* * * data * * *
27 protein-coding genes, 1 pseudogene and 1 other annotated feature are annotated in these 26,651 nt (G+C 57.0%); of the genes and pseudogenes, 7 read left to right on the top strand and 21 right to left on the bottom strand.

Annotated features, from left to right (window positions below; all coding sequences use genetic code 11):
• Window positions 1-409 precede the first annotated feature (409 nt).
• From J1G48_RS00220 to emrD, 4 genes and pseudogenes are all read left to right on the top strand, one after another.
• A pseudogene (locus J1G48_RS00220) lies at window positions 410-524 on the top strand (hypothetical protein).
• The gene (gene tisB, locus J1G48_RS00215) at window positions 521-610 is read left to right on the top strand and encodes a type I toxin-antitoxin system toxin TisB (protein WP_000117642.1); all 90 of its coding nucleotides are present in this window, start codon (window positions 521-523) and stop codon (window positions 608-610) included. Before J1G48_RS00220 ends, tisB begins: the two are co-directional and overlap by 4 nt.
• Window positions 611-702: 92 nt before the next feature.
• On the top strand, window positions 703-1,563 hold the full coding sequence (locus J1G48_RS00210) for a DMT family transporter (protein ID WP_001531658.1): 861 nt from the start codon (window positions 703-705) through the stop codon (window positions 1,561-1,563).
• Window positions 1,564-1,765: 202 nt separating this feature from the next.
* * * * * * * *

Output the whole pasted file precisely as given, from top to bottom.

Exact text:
27 protein-coding genes, 1 pseudogene and 1 other annotated feature are annotated in these 26,651 nt (G+C 57.0%); of the genes and pseudogenes, 7 read left to right on the top strand and 21 right to left on the bottom strand.

Annotated features, from left to right (window positions below; all coding sequences use genetic code 11):
• Window positions 1-409 precede the first annotated feature (409 nt).
• From J1G48_RS00220 to emrD, 4 genes and pseudogenes are all read left to right on the top strand, one after another.
• A pseudogene (locus J1G48_RS00220) lies at window positions 410-524 on the top strand (hypothetical protein).
• The gene (gene tisB, locus J1G48_RS00215) at window positions 521-610 is read left to right on the top strand and encodes a type I toxin-antitoxin system toxin TisB (protein WP_000117642.1); all 90 of its coding nucleotides are present in this window, start codon (window positions 521-523) and stop codon (window positions 608-610) included. Before J1G48_RS00220 ends, tisB begins: the two are co-directional and overlap by 4 nt.
• Window positions 611-702: 92 nt before the next feature.
• On the top strand, window positions 703-1,563 hold the full coding sequence (locus J1G48_RS00210) for a DMT family transporter (protein ID WP_001531658.1): 861 nt from the start codon (window positions 703-705) through the stop codon (window positions 1,561-1,563).
• Window positions 1,564-1,765: 202 nt separating this feature from the next.